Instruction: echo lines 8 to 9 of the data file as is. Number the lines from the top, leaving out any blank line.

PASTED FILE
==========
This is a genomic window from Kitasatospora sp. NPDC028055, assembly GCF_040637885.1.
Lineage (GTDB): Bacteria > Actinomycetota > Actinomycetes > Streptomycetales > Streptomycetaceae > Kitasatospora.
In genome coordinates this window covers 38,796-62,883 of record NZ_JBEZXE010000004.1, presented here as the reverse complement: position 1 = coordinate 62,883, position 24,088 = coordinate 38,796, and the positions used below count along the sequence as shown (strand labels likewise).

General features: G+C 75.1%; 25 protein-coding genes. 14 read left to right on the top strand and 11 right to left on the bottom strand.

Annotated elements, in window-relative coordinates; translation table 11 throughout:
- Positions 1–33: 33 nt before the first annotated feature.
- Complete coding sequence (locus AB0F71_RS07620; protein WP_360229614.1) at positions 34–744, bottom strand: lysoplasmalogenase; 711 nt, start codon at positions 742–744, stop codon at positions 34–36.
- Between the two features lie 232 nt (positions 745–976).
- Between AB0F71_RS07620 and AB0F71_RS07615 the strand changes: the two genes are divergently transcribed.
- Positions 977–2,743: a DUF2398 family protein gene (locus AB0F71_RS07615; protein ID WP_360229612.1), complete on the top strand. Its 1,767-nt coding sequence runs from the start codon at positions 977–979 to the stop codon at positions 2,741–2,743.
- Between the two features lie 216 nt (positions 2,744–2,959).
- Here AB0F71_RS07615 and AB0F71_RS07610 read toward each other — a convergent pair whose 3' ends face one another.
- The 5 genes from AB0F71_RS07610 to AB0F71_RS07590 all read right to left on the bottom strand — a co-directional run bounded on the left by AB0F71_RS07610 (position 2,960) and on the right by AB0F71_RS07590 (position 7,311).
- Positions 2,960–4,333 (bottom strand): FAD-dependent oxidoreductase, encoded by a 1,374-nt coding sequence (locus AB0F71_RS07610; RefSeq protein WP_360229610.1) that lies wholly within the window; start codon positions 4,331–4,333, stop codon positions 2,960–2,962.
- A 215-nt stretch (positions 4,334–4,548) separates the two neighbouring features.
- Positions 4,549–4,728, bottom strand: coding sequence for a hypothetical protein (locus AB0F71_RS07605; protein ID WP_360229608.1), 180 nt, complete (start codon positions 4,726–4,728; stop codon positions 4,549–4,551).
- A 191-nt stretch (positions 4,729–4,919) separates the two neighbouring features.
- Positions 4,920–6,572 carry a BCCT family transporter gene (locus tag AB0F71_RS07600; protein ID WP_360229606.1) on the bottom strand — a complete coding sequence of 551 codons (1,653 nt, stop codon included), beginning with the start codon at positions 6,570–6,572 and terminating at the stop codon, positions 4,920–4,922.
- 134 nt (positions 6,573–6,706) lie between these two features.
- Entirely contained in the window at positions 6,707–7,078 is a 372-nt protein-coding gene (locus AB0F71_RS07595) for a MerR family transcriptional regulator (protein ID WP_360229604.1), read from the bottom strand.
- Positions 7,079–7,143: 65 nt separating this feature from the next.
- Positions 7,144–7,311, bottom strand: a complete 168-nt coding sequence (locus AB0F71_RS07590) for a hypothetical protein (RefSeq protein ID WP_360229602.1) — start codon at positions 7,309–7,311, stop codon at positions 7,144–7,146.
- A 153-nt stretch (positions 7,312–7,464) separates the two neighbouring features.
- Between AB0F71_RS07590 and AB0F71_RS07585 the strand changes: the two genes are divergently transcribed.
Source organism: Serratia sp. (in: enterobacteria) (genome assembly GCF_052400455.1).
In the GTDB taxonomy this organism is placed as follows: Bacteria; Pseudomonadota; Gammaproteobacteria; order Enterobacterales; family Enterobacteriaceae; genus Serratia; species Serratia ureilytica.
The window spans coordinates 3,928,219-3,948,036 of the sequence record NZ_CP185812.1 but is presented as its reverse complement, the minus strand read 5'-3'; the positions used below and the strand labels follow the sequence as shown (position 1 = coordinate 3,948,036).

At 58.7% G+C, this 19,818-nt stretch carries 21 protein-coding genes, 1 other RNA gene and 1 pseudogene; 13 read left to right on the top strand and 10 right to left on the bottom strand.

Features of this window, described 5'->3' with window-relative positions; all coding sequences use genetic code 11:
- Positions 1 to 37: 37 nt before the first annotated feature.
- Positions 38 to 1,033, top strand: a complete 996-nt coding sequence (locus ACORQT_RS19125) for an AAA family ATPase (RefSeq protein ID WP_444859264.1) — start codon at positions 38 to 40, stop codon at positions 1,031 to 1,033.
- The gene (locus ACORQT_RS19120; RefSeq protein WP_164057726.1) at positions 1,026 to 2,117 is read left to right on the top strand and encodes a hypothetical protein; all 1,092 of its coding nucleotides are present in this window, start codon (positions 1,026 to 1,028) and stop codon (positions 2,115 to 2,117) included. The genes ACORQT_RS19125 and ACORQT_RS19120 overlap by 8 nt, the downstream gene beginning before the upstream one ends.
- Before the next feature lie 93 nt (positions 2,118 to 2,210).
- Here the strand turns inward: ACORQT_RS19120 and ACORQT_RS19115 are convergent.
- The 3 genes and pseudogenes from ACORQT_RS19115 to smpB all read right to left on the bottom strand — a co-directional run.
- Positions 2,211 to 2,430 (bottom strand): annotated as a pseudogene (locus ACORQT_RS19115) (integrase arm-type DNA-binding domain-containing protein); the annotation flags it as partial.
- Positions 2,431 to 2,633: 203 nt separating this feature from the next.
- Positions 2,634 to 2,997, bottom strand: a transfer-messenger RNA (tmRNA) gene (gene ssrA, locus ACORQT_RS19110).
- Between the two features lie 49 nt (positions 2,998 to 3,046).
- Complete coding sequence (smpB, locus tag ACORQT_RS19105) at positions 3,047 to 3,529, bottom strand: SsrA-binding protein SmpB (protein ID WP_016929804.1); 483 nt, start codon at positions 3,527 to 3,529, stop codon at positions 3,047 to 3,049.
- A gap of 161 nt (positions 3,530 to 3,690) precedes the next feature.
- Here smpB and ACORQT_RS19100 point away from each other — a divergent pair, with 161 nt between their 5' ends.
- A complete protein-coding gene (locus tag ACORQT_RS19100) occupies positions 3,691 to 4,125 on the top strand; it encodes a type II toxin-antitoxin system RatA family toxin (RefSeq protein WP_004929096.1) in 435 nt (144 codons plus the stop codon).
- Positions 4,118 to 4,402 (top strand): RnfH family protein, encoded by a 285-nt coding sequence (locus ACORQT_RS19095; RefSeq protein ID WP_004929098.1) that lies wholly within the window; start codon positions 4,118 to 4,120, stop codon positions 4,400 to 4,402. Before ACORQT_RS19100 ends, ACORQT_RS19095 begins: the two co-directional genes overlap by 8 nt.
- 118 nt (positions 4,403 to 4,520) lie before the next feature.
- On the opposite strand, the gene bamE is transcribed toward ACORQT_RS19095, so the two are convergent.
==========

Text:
- Between the two features lie 232 nt (positions 745–976).
- Between AB0F71_RS07620 and AB0F71_RS07615 the strand changes: the two genes are divergently transcribed.